For many employees their working day is spent in an office building where dust, dirt and other irritants can build up, leaving workers susceptible to various ailments that can have an impact on their level of productivity. Conducting efficient monitoring of the indoor air quality can ensure that it is maintained at a good level, to provide a much pleasanter working environment for everyone.
The Problem of Indoor Air Quality
The indoor air quality of a building relates to any environmental factors that have an impact on comfort, health and performance. Around 90% of our day is spent indoors, and because the air is constantly being recycled, it can soon develop pollutants, which, along with humidity and air temperature, make up the characteristics of indoor air quality.
When there is poor indoor air quality it can result in a decrease in productivity, a rise in absenteeism and there is the risk of legal action for serious or long-term cases. The problems that can be linked to poor indoor air quality include irritation of the eyes, throat and nose, nausea and headaches, fatigue and dizziness.
There is also the risk of developing chronic and acute respiratory problems, such as asthma, pneumonia, lung cancer, COPD, humidifier fever, systemic hypertension and Legionnaires disease. This is why it’s so important to conduct regular and effective indoor air quality monitoring to ensure levels are maintained at the appropriate standard.
Causes of Poor Indoor Air Quality
There are a number of areas that should be monitored when you’re assessing air quality and these are the main causes of respirable particulates and gases in the air. These include HVAC systems, coal and wood stoves, vehicle exhaust emissions, non-vented gas heaters, building materials, maintenance products, furniture and carpets, cleaning supplies and solvents.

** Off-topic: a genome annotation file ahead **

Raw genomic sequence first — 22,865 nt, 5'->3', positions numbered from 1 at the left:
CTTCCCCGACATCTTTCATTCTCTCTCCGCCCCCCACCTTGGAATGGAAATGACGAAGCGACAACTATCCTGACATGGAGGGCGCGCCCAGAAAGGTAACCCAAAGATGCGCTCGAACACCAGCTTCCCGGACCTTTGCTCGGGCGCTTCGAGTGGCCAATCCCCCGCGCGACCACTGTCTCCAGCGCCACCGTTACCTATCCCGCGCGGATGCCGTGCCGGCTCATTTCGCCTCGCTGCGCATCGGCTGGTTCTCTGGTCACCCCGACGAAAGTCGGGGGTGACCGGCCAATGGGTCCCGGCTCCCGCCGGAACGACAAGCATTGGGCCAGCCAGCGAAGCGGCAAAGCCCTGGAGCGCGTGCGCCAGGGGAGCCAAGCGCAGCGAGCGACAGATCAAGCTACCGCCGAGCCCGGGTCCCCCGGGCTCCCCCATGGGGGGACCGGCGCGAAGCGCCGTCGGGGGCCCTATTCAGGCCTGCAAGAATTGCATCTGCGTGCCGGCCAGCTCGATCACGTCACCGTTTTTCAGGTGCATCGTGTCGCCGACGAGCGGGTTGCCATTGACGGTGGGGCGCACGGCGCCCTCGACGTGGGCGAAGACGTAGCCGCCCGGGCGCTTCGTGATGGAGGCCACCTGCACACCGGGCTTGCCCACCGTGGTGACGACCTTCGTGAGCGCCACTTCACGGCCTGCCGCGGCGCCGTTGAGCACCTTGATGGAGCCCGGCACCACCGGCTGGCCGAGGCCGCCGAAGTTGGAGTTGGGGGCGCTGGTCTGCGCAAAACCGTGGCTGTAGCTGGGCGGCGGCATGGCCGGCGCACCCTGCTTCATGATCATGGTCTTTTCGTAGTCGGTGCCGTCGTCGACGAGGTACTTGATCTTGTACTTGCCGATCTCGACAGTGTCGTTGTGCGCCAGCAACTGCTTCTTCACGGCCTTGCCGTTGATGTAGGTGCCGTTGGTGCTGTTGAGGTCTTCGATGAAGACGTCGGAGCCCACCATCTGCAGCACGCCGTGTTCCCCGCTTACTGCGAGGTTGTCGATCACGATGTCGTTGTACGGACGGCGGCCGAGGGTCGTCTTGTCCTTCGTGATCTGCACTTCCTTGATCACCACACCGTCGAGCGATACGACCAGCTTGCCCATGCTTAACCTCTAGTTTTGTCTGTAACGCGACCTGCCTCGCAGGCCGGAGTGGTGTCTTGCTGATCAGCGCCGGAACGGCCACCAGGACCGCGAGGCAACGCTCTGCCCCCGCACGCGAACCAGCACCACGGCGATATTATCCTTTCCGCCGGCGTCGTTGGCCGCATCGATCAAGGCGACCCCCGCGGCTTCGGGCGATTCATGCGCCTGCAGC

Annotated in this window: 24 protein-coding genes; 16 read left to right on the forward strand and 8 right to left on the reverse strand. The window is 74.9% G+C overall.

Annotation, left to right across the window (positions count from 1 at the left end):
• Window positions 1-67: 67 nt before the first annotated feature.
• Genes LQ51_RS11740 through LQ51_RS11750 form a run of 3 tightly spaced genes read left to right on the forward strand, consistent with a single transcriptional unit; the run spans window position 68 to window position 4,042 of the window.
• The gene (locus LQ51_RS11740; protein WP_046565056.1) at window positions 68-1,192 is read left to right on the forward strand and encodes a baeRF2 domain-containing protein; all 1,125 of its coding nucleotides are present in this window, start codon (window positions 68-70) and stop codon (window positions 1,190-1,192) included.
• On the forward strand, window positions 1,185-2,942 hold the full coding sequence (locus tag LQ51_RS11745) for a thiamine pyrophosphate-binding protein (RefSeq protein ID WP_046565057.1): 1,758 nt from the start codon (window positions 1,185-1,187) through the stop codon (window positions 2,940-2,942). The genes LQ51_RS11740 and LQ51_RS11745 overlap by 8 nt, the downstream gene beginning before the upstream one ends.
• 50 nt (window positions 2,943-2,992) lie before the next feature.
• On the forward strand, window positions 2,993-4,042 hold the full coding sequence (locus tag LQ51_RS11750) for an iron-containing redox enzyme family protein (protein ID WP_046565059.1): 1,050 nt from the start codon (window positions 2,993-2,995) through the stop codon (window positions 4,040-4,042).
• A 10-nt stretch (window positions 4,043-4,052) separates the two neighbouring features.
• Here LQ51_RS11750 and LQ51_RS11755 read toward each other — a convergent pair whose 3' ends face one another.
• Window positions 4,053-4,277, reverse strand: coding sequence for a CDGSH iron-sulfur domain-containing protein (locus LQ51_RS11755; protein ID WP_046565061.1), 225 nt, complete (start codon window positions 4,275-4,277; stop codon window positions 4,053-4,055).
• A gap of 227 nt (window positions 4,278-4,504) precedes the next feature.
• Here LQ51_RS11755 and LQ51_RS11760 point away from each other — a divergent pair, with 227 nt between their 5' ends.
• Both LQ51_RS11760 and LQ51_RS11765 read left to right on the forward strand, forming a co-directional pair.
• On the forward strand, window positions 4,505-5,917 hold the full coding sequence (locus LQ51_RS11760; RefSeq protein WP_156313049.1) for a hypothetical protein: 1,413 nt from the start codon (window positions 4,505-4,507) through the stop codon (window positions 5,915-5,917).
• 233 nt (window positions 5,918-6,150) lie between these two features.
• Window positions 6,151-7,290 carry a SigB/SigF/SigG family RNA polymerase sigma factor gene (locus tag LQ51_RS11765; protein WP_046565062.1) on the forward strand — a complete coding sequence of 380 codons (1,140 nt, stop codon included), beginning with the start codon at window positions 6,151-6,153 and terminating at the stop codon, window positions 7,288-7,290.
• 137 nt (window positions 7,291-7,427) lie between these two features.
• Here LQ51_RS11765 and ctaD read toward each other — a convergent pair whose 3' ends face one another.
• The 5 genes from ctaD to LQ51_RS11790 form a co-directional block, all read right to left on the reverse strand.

Inadequate ventilation is one of the primary causes, as having the right levels of fresh air coming into a building can help to dilute the amount of pollutants present in the air. A HVAC system that is functioning correctly will result in a more comfortable environment, which should help to reduce the number of complaints received about the indoor air quality.
Ways of Assessing Indoor Air Quality
Two primary methods are used to monitor and assess indoor air quality – real-time measurements and integrated sampling.
Real-time indoor air quality monitoring can provide details on how levels of pollutants vary across the day and can detect particular sources of the problem so that you can work on a solution.
Alternatively, you can use integrated sampling, along with laboratory analysis, to give you the total levels of exposure for a specific pollutant. Samples are typically taken throughout a standard working day and then sent off for analysis.
By using one of these monitoring techniques you can identify the problems affecting air quality and work on ways of improving the situation. This can typically be achieved by eliminating the sources or reducing the levels of emissions from them, as well as improving ventilation.